Your Knight in shining armor (1 Samuel 29)

It was late at night and I was four episodes deep into a new K-drama. The hero and the heroine had spent the last couple of episodes pretending that they weren’t falling for each other.

And then, oh no! The heroine is suddenly kidnapped!

At that moment I simultaneously rolled my eyes and giggled with excitement. I knew exactly what was coming. It wasn’t original at all. But that’s because it was so delicious:

The hero was going to have no choice but to come and save her.

I know. I know! I know it’s silly and cheesy, but audiences love it because it taps down into something a lot of us desire: we want to feel protected. We want to feel loved and prioritized.

We want to know that if something goes down, the person we love will be at our side no matter what.

What if I told you that certain Someone already exists and is ready to swoop in on your behalf?

Deus Ex Machina

David got to experience that heart-pounding moment of last minute salvation in 1 Samuel 29.

The last we had heard of David, he was living amongst the Philistines, the mortal enemies of his native country of Israel. Not only that, but he was letting the Philistines think that he was loyal to them.

So it should have come as no surprise when the Philistine king, Achish, commanded David to join his army as they marched against—the Israelites.

What was David going to do? The Philistine army got closer and closer to the battlefield. Time was running out. Would David turn against the Philistines? Would he use this fight as an opportunity to take the throne of Israel? Would he sneak away?

The Philistines finally reach their last campsite before the attack on Israel. The tents are pitched. The soldiers begin to turn in for the night. This is David’s last chance. Will David reveal himself as a fraud or continue as a traitor?

But wait! Just in the nick of time, Someone swoops in to save David. And He does it through the Philistines. King Achish suddenly comes to David to tell him he can’t fight with them anymore. The other soldiers don’t trust him enough. He has to go home.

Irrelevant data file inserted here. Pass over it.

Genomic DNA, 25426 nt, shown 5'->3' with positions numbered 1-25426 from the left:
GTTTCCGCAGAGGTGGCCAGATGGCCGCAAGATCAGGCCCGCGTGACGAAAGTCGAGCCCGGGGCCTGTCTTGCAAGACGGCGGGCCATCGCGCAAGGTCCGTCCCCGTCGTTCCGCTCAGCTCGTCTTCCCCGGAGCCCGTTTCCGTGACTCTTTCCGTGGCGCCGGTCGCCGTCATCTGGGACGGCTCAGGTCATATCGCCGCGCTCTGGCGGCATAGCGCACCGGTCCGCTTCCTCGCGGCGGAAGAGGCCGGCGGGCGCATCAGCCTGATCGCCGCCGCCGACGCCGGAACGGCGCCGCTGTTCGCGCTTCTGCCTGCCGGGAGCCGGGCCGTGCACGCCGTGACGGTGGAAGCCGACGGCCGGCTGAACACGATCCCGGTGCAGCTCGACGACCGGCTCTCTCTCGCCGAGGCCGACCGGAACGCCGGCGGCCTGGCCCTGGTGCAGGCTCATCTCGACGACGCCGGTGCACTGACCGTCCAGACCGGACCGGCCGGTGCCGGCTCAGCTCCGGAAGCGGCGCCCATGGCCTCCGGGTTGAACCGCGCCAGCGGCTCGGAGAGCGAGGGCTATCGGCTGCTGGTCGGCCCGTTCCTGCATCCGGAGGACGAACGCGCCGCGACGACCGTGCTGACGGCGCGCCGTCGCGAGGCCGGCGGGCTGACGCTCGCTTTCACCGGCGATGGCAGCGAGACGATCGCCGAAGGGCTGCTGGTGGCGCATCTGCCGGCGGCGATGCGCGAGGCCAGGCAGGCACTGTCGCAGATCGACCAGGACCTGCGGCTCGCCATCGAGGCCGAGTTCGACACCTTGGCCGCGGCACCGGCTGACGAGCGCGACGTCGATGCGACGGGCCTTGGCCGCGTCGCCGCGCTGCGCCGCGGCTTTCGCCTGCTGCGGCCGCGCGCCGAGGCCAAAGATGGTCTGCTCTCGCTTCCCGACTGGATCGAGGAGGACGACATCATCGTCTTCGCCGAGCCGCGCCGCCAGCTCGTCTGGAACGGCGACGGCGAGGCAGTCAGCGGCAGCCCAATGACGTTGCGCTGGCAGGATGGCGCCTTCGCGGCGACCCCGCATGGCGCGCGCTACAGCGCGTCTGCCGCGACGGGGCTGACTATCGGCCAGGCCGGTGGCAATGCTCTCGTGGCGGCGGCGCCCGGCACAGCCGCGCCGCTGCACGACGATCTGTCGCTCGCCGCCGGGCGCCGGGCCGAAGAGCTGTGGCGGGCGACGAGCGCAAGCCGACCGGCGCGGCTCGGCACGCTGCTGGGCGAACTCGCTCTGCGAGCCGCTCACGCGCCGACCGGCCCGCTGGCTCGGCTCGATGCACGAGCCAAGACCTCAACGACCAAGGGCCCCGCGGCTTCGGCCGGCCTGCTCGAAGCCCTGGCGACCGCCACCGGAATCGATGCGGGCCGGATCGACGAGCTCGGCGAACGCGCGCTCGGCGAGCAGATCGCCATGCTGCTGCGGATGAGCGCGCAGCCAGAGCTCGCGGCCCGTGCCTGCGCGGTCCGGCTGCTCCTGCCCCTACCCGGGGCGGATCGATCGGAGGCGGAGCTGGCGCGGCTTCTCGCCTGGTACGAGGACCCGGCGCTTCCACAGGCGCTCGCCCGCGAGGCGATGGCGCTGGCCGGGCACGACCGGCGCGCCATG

Home! Away from the fight against his people. Away from a year-long lie. Away to await God’s next instructions.

David has been rescued by his Hero.

“I am a God close by.”

Maybe you’re like me, and the image of God coming to rescue you is a foreign one. I imagine God staying back, watching me make my mistakes, and then punishing me for them.

And look, sometimes that is what’s best for us—to deal with the consequences of our sins to the bitter end.

But other times, God steps in and pulls us out of our mess.

But no matter which outcome God allows, stories like this are a reminder: God is there.

God is near by, next to us, in the thick of it. He sees what we’re going through. He knows what our situation is.

He cares, and we are not alone.

The God we love is by our side, no matter what.

What do you think? What do you think David would have done had God not rescued him?

2 thoughts on “Your Knight in shining armor (1 Samuel 29)

  1. But is God always by our side no matter what? “I will even forsake you, saith the Lord.” Jer. 23:33 “Therefore, behold, I, even I, will utterly forget you, and I will forsake you, and the city that I gave you and your fathers, and cast you out of my presence.” Jer. 23:39 Sad, but true.

    Liked by 1 person

    1. Good point. I think it depends on how we define “by our side”. Ideally, we should define it the same way God does. But it can be hard to pin that down. After all, he does say in Deuteronomy 31:6 that He “will never leave you nor forsake you”. He’s even talking to the Israelites, the same nation He’s talking to in the Jeremiah verses you quoted. So what does He really mean? He doesn’t clarify in either of those passages, so I’ve always gone off of context, reconciling the apparent contradiction by saying “well, He will forsake us when we forsake Him, when we push Him away”. That’s what the Israelites eventually do. That seems to be a recurring theme in God’s pronouncements against the Israelites in Isaiah and Jeremiah (Isaiah 8:6-7; Isaiah 30:12-14; Isaiah 50:1; Jeremiah 15:6). But we also believe in a God who forgives over and over again. We know that He pursued people even though they had rejected Him, like Saul/Paul. And that even after telling the Israelites that He would forsake them, He continued to send prophets and eventually the Messiah to them. So, taking it all together, it seems that God will allow us to suffer the consequences of our sins and our decisions, like I said in the blog. But, He doesn’t stop loving us (Romans 5:8). If we repent, He will forgive us (1 John 1:9). He is always wanting us to come back to Him and ready to welcome us when we do (Luke 15:11-32). That, to me, is staying by my side no matter what.


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